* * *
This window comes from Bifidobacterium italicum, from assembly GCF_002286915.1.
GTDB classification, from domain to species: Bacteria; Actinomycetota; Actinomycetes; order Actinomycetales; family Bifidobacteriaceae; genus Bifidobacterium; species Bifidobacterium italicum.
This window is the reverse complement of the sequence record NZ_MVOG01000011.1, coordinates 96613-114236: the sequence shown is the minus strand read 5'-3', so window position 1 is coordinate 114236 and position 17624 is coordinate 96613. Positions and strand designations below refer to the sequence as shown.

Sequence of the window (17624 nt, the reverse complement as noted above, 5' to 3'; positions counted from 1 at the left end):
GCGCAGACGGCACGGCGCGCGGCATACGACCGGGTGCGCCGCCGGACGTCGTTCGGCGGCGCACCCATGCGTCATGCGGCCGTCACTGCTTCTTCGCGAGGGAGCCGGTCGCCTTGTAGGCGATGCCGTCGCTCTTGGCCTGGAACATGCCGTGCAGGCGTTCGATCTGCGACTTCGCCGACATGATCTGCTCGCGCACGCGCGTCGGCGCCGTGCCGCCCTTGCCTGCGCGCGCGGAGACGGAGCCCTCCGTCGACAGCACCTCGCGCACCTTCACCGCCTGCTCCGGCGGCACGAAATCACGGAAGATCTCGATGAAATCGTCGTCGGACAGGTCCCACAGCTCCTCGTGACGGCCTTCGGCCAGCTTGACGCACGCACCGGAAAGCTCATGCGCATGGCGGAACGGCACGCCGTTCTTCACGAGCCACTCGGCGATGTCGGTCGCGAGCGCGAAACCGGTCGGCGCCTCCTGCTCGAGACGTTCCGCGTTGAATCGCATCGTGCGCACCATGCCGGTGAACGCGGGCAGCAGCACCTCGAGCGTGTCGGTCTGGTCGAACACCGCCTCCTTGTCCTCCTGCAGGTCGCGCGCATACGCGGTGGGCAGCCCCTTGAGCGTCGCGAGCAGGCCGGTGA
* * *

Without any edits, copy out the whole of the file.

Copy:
This window comes from Bifidobacterium italicum, from assembly GCF_002286915.1.
GTDB classification, from domain to species: Bacteria; Actinomycetota; Actinomycetes; order Actinomycetales; family Bifidobacteriaceae; genus Bifidobacterium; species Bifidobacterium italicum.
This window is the reverse complement of the sequence record NZ_MVOG01000011.1, coordinates 96613-114236: the sequence shown is the minus strand read 5'-3', so window position 1 is coordinate 114236 and position 17624 is coordinate 96613. Positions and strand designations below refer to the sequence as shown.

Sequence of the window (17624 nt, the reverse complement as noted above, 5' to 3'; positions counted from 1 at the left end):
GCGCAGACGGCACGGCGCGCGGCATACGACCGGGTGCGCCGCCGGACGTCGTTCGGCGGCGCACCCATGCGTCATGCGGCCGTCACTGCTTCTTCGCGAGGGAGCCGGTCGCCTTGTAGGCGATGCCGTCGCTCTTGGCCTGGAACATGCCGTGCAGGCGTTCGATCTGCGACTTCGCCGACATGATCTGCTCGCGCACGCGCGTCGGCGCCGTGCCGCCCTTGCCTGCGCGCGCGGAGACGGAGCCCTCCGTCGACAGCACCTCGCGCACCTTCACCGCCTGCTCCGGCGGCACGAAATCACGGAAGATCTCGATGAAATCGTCGTCGGACAGGTCCCACAGCTCCTCGTGACGGCCTTCGGCCAGCTTGACGCACGCACCGGAAAGCTCATGCGCATGGCGGAACGGCACGCCGTTCTTCACGAGCCACTCGGCGATGTCGGTCGCGAGCGCGAAACCGGTCGGCGCCTCCTGCTCGAGACGTTCCGCGTTGAATCGCATCGTGCGCACCATGCCGGTGAACGCGGGCAGCAGCACCTCGAGCGTGTCGGTCTGGTCGAACACCGCCTCCTTGTCCTCCTGCAGGTCGCGCGCATACGCGGTGGGCAGCCCCTTGAGCGTCGCGAGCAGGCCGGTGA